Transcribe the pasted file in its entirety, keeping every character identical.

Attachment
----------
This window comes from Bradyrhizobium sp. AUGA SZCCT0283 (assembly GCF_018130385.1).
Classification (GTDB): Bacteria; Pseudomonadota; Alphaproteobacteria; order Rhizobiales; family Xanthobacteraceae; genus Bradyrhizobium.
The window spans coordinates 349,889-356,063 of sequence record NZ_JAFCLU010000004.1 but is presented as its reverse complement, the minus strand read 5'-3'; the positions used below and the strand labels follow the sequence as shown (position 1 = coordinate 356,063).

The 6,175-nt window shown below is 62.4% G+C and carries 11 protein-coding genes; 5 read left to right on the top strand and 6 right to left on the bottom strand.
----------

This window comes from Bradyrhizobium sp. AUGA SZCCT0283 (assembly GCF_018130385.1).
Classification (GTDB): Bacteria; Pseudomonadota; Alphaproteobacteria; order Rhizobiales; family Xanthobacteraceae; genus Bradyrhizobium.
The window spans coordinates 349,889-356,063 of sequence record NZ_JAFCLU010000004.1 but is presented as its reverse complement, the minus strand read 5'-3'; the positions used below and the strand labels follow the sequence as shown (position 1 = coordinate 356,063).

The 6,175-nt window shown below is 62.4% G+C and carries 11 protein-coding genes; 5 read left to right on the top strand and 6 right to left on the bottom strand.